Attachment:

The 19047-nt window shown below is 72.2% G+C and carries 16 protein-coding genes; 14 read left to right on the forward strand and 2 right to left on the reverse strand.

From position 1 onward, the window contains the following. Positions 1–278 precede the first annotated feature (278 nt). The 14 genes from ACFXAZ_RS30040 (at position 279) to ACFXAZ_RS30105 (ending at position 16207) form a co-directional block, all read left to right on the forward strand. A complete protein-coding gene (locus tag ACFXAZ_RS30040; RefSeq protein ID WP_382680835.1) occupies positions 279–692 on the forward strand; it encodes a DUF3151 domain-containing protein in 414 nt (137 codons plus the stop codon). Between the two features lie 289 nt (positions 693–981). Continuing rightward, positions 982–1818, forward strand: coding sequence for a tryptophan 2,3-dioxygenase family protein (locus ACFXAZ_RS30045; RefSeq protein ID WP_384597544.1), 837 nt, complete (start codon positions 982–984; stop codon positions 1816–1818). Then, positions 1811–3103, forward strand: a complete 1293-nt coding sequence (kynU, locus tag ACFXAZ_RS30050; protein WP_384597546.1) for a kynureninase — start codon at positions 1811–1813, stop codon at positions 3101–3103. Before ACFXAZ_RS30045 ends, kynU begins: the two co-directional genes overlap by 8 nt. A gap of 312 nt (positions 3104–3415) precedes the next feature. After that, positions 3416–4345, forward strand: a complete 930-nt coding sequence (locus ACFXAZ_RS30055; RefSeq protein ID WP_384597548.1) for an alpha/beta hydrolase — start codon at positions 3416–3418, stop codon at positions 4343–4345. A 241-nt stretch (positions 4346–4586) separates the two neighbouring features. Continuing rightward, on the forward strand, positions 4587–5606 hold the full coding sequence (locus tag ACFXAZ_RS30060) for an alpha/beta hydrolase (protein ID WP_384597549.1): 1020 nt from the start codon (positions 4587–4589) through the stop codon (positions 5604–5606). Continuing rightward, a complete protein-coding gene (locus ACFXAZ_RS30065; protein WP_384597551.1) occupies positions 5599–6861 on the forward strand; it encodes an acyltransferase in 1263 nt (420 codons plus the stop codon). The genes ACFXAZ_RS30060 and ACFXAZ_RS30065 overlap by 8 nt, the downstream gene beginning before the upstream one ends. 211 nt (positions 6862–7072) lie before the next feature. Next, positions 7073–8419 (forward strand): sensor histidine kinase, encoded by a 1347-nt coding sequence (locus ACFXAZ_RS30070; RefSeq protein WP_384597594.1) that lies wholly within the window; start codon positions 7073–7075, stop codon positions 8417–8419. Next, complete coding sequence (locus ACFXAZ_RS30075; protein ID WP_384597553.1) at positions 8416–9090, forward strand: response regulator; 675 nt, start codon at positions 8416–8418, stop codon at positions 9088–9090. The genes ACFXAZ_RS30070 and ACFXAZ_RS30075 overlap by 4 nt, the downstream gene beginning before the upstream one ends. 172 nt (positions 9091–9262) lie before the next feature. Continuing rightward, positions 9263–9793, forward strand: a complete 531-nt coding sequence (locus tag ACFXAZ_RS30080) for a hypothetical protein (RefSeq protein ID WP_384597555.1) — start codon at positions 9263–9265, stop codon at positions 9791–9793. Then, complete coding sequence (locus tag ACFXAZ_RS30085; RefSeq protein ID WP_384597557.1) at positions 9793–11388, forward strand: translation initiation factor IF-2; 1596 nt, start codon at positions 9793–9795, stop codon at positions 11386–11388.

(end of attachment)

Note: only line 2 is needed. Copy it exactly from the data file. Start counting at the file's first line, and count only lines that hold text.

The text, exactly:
From position 1 onward, the window contains the following. Positions 1–278 precede the first annotated feature (278 nt). The 14 genes from ACFXAZ_RS30040 (at position 279) to ACFXAZ_RS30105 (ending at position 16207) form a co-directional block, all read left to right on the forward strand. A complete protein-coding gene (locus tag ACFXAZ_RS30040; RefSeq protein ID WP_382680835.1) occupies positions 279–692 on the forward strand; it encodes a DUF3151 domain-containing protein in 414 nt (137 codons plus the stop codon). Between the two features lie 289 nt (positions 693–981). Continuing rightward, positions 982–1818, forward strand: coding sequence for a tryptophan 2,3-dioxygenase family protein (locus ACFXAZ_RS30045; RefSeq protein ID WP_384597544.1), 837 nt, complete (start codon positions 982–984; stop codon positions 1816–1818). Then, positions 1811–3103, forward strand: a complete 1293-nt coding sequence (kynU, locus tag ACFXAZ_RS30050; protein WP_384597546.1) for a kynureninase — start codon at positions 1811–1813, stop codon at positions 3101–3103. Before ACFXAZ_RS30045 ends, kynU begins: the two co-directional genes overlap by 8 nt. A gap of 312 nt (positions 3104–3415) precedes the next feature. After that, positions 3416–4345, forward strand: a complete 930-nt coding sequence (locus ACFXAZ_RS30055; RefSeq protein ID WP_384597548.1) for an alpha/beta hydrolase — start codon at positions 3416–3418, stop codon at positions 4343–4345. A 241-nt stretch (positions 4346–4586) separates the two neighbouring features. Continuing rightward, on the forward strand, positions 4587–5606 hold the full coding sequence (locus tag ACFXAZ_RS30060) for an alpha/beta hydrolase (protein ID WP_384597549.1): 1020 nt from the start codon (positions 4587–4589) through the stop codon (positions 5604–5606). Continuing rightward, a complete protein-coding gene (locus ACFXAZ_RS30065; protein WP_384597551.1) occupies positions 5599–6861 on the forward strand; it encodes an acyltransferase in 1263 nt (420 codons plus the stop codon). The genes ACFXAZ_RS30060 and ACFXAZ_RS30065 overlap by 8 nt, the downstream gene beginning before the upstream one ends. 211 nt (positions 6862–7072) lie before the next feature. Next, positions 7073–8419 (forward strand): sensor histidine kinase, encoded by a 1347-nt coding sequence (locus ACFXAZ_RS30070; RefSeq protein WP_384597594.1) that lies wholly within the window; start codon positions 7073–7075, stop codon positions 8417–8419. Next, complete coding sequence (locus ACFXAZ_RS30075; protein ID WP_384597553.1) at positions 8416–9090, forward strand: response regulator; 675 nt, start codon at positions 8416–8418, stop codon at positions 9088–9090. The genes ACFXAZ_RS30070 and ACFXAZ_RS30075 overlap by 4 nt, the downstream gene beginning before the upstream one ends. 172 nt (positions 9091–9262) lie before the next feature. Continuing rightward, positions 9263–9793, forward strand: a complete 531-nt coding sequence (locus tag ACFXAZ_RS30080) for a hypothetical protein (RefSeq protein ID WP_384597555.1) — start codon at positions 9263–9265, stop codon at positions 9791–9793. Then, complete coding sequence (locus tag ACFXAZ_RS30085; RefSeq protein ID WP_384597557.1) at positions 9793–11388, forward strand: translation initiation factor IF-2; 1596 nt, start codon at positions 9793–9795, stop codon at positions 11386–11388.